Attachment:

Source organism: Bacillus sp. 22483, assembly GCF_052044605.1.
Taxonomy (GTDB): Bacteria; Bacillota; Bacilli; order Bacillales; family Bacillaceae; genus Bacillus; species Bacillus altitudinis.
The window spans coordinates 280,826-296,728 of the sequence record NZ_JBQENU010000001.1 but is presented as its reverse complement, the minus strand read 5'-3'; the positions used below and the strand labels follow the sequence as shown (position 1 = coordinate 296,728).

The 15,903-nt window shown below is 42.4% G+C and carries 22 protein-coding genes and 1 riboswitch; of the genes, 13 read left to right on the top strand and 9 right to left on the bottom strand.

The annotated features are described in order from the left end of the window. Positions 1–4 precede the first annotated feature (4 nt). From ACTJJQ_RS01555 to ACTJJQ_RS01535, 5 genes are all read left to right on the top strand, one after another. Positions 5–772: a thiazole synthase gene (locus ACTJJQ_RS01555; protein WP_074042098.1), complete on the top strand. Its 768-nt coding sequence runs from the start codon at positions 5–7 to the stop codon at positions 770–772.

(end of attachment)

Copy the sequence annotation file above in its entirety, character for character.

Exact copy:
Source organism: Bacillus sp. 22483, assembly GCF_052044605.1.
Taxonomy (GTDB): Bacteria; Bacillota; Bacilli; order Bacillales; family Bacillaceae; genus Bacillus; species Bacillus altitudinis.
The window spans coordinates 280,826-296,728 of the sequence record NZ_JBQENU010000001.1 but is presented as its reverse complement, the minus strand read 5'-3'; the positions used below and the strand labels follow the sequence as shown (position 1 = coordinate 296,728).

The 15,903-nt window shown below is 42.4% G+C and carries 22 protein-coding genes and 1 riboswitch; of the genes, 13 read left to right on the top strand and 9 right to left on the bottom strand.

The annotated features are described in order from the left end of the window. Positions 1–4 precede the first annotated feature (4 nt). From ACTJJQ_RS01555 to ACTJJQ_RS01535, 5 genes are all read left to right on the top strand, one after another. Positions 5–772: a thiazole synthase gene (locus ACTJJQ_RS01555; protein WP_074042098.1), complete on the top strand. Its 768-nt coding sequence runs from the start codon at positions 5–7 to the stop codon at positions 770–772.